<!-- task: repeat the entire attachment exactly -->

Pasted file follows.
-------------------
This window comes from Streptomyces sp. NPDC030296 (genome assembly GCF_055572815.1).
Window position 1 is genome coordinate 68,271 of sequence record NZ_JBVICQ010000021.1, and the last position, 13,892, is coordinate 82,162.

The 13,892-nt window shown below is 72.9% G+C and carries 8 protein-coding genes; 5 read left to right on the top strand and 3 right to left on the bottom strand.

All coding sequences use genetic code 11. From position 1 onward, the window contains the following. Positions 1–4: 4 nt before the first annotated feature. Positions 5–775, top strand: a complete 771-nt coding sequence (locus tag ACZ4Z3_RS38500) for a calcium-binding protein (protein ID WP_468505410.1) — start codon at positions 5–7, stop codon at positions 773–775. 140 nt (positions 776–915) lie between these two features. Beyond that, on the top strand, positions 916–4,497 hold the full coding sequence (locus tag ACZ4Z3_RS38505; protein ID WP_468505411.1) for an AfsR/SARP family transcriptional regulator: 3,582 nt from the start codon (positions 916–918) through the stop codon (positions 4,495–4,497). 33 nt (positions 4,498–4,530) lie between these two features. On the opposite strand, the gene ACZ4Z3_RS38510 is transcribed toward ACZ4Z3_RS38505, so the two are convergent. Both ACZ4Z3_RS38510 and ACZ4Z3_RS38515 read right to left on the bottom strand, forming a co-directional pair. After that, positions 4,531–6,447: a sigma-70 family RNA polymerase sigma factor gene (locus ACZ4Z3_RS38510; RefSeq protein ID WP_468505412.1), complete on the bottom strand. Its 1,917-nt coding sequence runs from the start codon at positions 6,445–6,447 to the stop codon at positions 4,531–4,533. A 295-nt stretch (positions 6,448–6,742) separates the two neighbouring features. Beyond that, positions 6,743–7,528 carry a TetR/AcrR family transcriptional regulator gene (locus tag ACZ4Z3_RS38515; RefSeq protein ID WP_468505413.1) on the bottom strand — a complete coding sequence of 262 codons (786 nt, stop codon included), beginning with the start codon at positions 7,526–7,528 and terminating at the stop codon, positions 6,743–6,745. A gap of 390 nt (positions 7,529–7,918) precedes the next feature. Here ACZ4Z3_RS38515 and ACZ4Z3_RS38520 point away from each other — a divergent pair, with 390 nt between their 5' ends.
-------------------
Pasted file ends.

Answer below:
This window comes from Streptomyces sp. NPDC030296 (genome assembly GCF_055572815.1).
Window position 1 is genome coordinate 68,271 of sequence record NZ_JBVICQ010000021.1, and the last position, 13,892, is coordinate 82,162.

The 13,892-nt window shown below is 72.9% G+C and carries 8 protein-coding genes; 5 read left to right on the top strand and 3 right to left on the bottom strand.

All coding sequences use genetic code 11. From position 1 onward, the window contains the following. Positions 1–4: 4 nt before the first annotated feature. Positions 5–775, top strand: a complete 771-nt coding sequence (locus tag ACZ4Z3_RS38500) for a calcium-binding protein (protein ID WP_468505410.1) — start codon at positions 5–7, stop codon at positions 773–775. 140 nt (positions 776–915) lie between these two features. Beyond that, on the top strand, positions 916–4,497 hold the full coding sequence (locus tag ACZ4Z3_RS38505; protein ID WP_468505411.1) for an AfsR/SARP family transcriptional regulator: 3,582 nt from the start codon (positions 916–918) through the stop codon (positions 4,495–4,497). 33 nt (positions 4,498–4,530) lie between these two features. On the opposite strand, the gene ACZ4Z3_RS38510 is transcribed toward ACZ4Z3_RS38505, so the two are convergent. Both ACZ4Z3_RS38510 and ACZ4Z3_RS38515 read right to left on the bottom strand, forming a co-directional pair. After that, positions 4,531–6,447: a sigma-70 family RNA polymerase sigma factor gene (locus ACZ4Z3_RS38510; RefSeq protein ID WP_468505412.1), complete on the bottom strand. Its 1,917-nt coding sequence runs from the start codon at positions 6,445–6,447 to the stop codon at positions 4,531–4,533. A 295-nt stretch (positions 6,448–6,742) separates the two neighbouring features. Beyond that, positions 6,743–7,528 carry a TetR/AcrR family transcriptional regulator gene (locus tag ACZ4Z3_RS38515; RefSeq protein ID WP_468505413.1) on the bottom strand — a complete coding sequence of 262 codons (786 nt, stop codon included), beginning with the start codon at positions 7,526–7,528 and terminating at the stop codon, positions 6,743–6,745. A gap of 390 nt (positions 7,529–7,918) precedes the next feature. Here ACZ4Z3_RS38515 and ACZ4Z3_RS38520 point away from each other — a divergent pair, with 390 nt between their 5' ends.